The reason for the two year timetable is to hopefully work here for the next 18 months and generate some more retirement funds as well as give me a long time to sell my property here. 

However I am intrigued about your comment about the Australian age pension. An anomaly of being born I  1959 means I would be eligible for that in July 2026. A very brief enquiry to CentreLink implied that if I was to come back to Australia for a brief period before then and apply for the age pension when I turn 67 while in the country, I would be eligible for it, since I hold Australian citizenship? Of course, it would be adjusted downwards because of my UK age pension income. But if that's possible, it would be silly not to try? 

I suppose all this is still several years away and the rules may very well change in the meantime. 

Anyone else in a similar position? 

 

 

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1 hour ago, Liam said:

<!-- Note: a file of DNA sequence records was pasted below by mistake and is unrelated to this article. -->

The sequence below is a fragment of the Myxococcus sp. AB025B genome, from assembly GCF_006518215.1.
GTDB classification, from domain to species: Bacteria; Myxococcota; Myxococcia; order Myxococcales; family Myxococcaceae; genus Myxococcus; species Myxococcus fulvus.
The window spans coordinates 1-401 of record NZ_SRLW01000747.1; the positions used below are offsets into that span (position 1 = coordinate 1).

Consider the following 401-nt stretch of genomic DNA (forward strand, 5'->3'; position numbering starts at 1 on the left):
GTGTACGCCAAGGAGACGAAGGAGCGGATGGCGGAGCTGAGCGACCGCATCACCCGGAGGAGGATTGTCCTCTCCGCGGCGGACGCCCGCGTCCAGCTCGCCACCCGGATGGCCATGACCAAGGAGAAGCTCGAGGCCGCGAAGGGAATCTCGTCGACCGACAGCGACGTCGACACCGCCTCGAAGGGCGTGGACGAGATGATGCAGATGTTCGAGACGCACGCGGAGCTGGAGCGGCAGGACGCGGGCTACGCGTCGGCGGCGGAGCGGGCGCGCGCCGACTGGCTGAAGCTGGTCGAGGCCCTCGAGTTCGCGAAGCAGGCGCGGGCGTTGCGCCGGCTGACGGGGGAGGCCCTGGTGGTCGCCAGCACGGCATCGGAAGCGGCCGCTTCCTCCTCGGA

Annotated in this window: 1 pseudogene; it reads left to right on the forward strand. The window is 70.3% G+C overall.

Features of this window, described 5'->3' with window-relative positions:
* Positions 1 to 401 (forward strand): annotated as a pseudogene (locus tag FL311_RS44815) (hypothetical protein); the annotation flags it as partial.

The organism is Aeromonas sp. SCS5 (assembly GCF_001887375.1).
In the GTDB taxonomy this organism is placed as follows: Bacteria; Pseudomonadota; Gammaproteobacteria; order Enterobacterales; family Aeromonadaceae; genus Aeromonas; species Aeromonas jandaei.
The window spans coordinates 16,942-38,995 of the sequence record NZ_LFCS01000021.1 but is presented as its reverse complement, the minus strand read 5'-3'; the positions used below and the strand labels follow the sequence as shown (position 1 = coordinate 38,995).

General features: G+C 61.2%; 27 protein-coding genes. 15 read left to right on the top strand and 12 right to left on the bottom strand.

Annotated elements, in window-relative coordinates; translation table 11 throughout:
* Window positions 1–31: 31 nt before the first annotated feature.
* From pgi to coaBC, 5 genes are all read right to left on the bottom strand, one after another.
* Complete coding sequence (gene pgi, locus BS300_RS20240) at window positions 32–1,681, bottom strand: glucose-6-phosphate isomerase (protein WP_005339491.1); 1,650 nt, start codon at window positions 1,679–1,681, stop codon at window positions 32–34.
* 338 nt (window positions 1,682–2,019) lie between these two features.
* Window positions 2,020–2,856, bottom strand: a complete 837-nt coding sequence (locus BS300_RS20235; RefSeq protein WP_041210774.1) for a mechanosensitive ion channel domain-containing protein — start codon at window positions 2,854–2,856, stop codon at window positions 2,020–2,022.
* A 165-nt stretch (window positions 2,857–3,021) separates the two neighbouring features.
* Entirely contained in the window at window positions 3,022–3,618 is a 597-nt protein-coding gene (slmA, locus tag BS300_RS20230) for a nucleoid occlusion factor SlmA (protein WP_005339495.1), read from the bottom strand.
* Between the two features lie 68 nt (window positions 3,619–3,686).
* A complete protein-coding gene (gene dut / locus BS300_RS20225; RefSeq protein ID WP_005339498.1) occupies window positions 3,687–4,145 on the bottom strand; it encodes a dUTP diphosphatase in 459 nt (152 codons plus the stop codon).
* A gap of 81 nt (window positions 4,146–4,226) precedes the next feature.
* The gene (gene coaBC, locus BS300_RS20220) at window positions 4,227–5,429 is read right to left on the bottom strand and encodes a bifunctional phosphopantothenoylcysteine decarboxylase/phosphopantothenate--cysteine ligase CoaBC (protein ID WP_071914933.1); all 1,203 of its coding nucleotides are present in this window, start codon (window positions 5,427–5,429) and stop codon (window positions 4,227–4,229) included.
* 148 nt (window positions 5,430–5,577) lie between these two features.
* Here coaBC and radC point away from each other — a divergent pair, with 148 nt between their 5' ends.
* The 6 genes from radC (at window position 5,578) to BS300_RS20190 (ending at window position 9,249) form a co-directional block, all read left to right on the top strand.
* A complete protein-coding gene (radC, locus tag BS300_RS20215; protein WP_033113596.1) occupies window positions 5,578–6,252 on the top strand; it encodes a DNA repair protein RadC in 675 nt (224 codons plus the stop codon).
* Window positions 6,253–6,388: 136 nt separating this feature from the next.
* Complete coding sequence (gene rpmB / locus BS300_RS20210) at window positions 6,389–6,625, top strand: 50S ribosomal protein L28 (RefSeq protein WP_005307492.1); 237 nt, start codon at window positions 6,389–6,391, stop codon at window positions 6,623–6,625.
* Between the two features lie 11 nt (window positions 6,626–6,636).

I am intrigued about your comment about the Australian age pension. An anomaly of being born I  1959 means I would be eligible for that in July 2026. A very brief enquiry to CentreLink implied that if I was to come back to Australia for a brief period before then and apply for the age pension when I turn 67 while in the country, I would be eligible for it, since I hold Australian citizenship?

They are right, but the "brief period" is TWO YEARS.   You can't just arrive in Australia, claim it and then leave again.   You must remain in Australia for the full two years, or they'll remove it.

I don't know about you, but when I looked into it, I couldn't imagine uprooting myself at 67 to go and live in Australia for two years, then uproot myself at 70 to move back to the UK again. 

How many years were you working in Australia before 2000?   Once you're resident in the UK (not before), you can apply to have those years recognised as counting towards your NI contributions. Unfortunately the years after 2000 don't count.  

If, after adding those years in, you're still short of a full pension, you can choose to pay extra contributions - for the next 18 months' working, and you can also choose to backpay missed years.  As Amber says, you should probably sit down and try to work out what difference it will make.  In my case, the amount wasn't that big so I just paid it to be on the safe side!  I reckon, even if it only gets me a few extra pounds a month, I'm going to be getting it for the rest of my life so it could pay off.